According to tradition, the 9th day of the month of Av (coinciding this year with Saturday night July 17 and Sunday July 18) witnessed five tragedies suffered by Jews in ancient times, including the destruction of both Jerusalem Temples and of the city of Jerusalem itself. Since then, we express our grief over these losses by means of rites of public mourning. In synagogues the world over, we sit on the floor to read the Book of Lamentations and recite Kinot, poems specially composed to transmit the vast dimensions of the upheaval. Further, it is a day of fasting and introspection. Yet the day’s grief holds the promise of redemption, since the Sages teach that this day also heralds the birth of the Messiah.
Prof. Wiesel would annually serve as the designated reader for his synagogue congregation of the third (and longest) chapter of the Book of Lamentations. In his 92Y lectures, he explores the nature and implications of these catastrophes through the words--and silences--of those who lived through them: mainly, the prophet Jeremiah for the destruction of the first Temple, and the early Talmudic sages for the destruction of the second.
Their fervent commitment to bear graphic witness to the sad plight of Jerusalem, and their determination to go forward with Jewish life and learning in the aftermath of numbing losses clearly served as a model for Prof. Wiesel’s own vocation as a witness to catastrophe, a teacher of Torah and a lover of Israel. The brief excerpts that follow convey a measure of his special contribution on themes close to his heart—and, we think he would certainly hope, close to ours as well.
Jeremiah and His Lamentations, 4/25/2013
Jeremiah was forever torn between God and Israel, Israel and other nations, big powers and small powers, between his lost childhood and his unbearable old age; he is perplexing and intriguing; he arouses every passion from extreme hatred to infinite fidelity. He’s an outsider and, as such, misunderstood. He is, in short, a survivor, a witness. Of all the prophets, he alone predicted the catastrophe, experienced it, and lived to tell the tale. … None endured and lived his experiences. He alone sounded the alarm before the fire, and after being singed by its flames went on to retell the fire, in so many words, to whoever was ready to listen. Whenever we are struck by misfortune we turn to him and follow in his footsteps. We use his words to describe our struggles, our pain, and our memories.
Rabbi Abraham the Angel, 11/5/1987
Once, on the eve of Tisha B’Av, the ninth day of Av, when we commemorate the destruction of both the first and the second Temple, Reb Avrohom sat with the faithful on the floor of the synagogue, as is customary, mourning over the destruction of the Temple in Jerusalem, 17 centuries earlier. With candles in their hands, they waited for the Baal Tefilah, the chazan, to start reciting the Lamentations. After a while, he began. Eicha yashva badad -- oh, how the city of Jerusalem was left sitting alone.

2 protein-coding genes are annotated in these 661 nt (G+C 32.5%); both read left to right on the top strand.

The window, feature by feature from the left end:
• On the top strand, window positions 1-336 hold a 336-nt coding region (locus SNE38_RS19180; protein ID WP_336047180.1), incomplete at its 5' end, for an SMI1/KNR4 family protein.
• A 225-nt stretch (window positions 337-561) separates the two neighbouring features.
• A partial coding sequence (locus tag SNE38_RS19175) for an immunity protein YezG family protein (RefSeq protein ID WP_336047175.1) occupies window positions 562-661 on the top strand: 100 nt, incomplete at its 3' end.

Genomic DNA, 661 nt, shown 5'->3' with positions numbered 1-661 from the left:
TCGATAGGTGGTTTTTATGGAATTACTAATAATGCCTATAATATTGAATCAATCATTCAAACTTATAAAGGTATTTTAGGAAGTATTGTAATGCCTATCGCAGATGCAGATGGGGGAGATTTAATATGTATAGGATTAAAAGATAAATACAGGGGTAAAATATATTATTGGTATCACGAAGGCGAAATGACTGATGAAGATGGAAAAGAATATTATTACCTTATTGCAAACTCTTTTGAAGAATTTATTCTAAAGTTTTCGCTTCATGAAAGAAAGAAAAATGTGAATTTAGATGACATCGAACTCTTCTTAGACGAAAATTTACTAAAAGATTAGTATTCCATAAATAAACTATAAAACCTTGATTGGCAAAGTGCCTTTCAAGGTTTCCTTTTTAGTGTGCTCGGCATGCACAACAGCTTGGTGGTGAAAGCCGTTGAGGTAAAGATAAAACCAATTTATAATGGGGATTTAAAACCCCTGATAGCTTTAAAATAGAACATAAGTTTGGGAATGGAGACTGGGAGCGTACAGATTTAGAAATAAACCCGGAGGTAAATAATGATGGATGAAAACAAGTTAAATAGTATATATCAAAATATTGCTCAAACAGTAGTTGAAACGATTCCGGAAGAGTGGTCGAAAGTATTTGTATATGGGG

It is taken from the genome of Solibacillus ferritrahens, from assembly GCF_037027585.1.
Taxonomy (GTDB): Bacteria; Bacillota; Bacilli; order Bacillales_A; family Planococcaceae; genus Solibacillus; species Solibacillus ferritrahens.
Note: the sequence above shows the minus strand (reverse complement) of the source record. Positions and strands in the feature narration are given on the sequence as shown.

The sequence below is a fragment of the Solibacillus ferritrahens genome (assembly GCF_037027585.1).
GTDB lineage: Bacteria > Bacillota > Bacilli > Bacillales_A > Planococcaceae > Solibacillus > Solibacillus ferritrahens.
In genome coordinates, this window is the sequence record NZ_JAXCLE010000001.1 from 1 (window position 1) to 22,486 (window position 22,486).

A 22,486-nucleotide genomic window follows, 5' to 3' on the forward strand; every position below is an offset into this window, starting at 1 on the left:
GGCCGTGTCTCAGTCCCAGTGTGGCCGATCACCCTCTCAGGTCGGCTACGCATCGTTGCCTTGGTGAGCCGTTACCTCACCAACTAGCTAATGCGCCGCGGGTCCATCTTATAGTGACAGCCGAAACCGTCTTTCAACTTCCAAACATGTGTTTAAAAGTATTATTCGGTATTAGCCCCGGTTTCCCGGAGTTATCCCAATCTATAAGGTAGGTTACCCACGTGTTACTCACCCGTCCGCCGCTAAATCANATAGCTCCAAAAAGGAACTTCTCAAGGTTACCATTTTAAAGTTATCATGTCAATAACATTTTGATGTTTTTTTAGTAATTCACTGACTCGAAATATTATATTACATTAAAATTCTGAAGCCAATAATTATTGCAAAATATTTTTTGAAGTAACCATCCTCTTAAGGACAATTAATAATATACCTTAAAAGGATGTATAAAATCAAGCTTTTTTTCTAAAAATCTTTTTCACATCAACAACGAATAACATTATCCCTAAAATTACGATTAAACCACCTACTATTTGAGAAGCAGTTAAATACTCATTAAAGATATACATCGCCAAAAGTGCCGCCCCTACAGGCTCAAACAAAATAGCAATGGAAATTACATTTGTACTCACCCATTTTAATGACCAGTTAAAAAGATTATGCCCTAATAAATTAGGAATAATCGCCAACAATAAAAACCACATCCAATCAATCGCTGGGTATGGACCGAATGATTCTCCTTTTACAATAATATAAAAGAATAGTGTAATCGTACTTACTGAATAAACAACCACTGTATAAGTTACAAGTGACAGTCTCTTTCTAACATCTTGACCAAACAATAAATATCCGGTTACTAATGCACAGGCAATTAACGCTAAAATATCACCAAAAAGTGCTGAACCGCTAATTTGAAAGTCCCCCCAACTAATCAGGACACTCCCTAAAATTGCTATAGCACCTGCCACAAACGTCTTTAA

“Eicha,” repeated Reb Avrohom, as if to himself. And with his head buried in his knees, he meditated on the meaning of the image; the implications, the destiny of the word. He remained in that position throughout the service, throughout the night, until the next morning. He was alone for a whole night. And next morning, when they came to the synagogue, he was heard whispering, “Has the redeemer arrived? Has the redeemer arrived?”
A Hasidic master, Rabbi Yitzchak of Radzivil, who was there, trembled when he saw him with his head in his knees. “I never knew,” said Rabbi Yitzchak of Radzivil, “I never knew that one can be here, in this synagogue, and relive from far the destruction of our sanctuary as if he had been there, when and while it happened.”
Rabbi Akiva Revisited, 10/29/1987
As a survivor of the Churban, the destruction of the Temple, [Rabbi Akiva] had to find a way of conferring a meaning to the Churban. He had to learn, and teach, how to deal with its aftermath. How to explain and articulate what cannot -- should not -- be explained. What to tell old men whose memories were wounds. What to tell young people who wondered why they should go on praying, or dreaming, or living as Jews in a world that seemed to have been drained of Jewishness. Why they should go on affirming spiritual values, rather than military ones...
As one who walked amid the ruins of the Temple, he had to find a way to build again, upon those very ruins. He, who saw what Roman civilization had done to Jews, felt the need to discover the words and images necessary to prevent Jews from giving up on all civilization. In a world shattered by despair, he had to show how to cope with despair. And this is, perhaps, why we feel so close to him.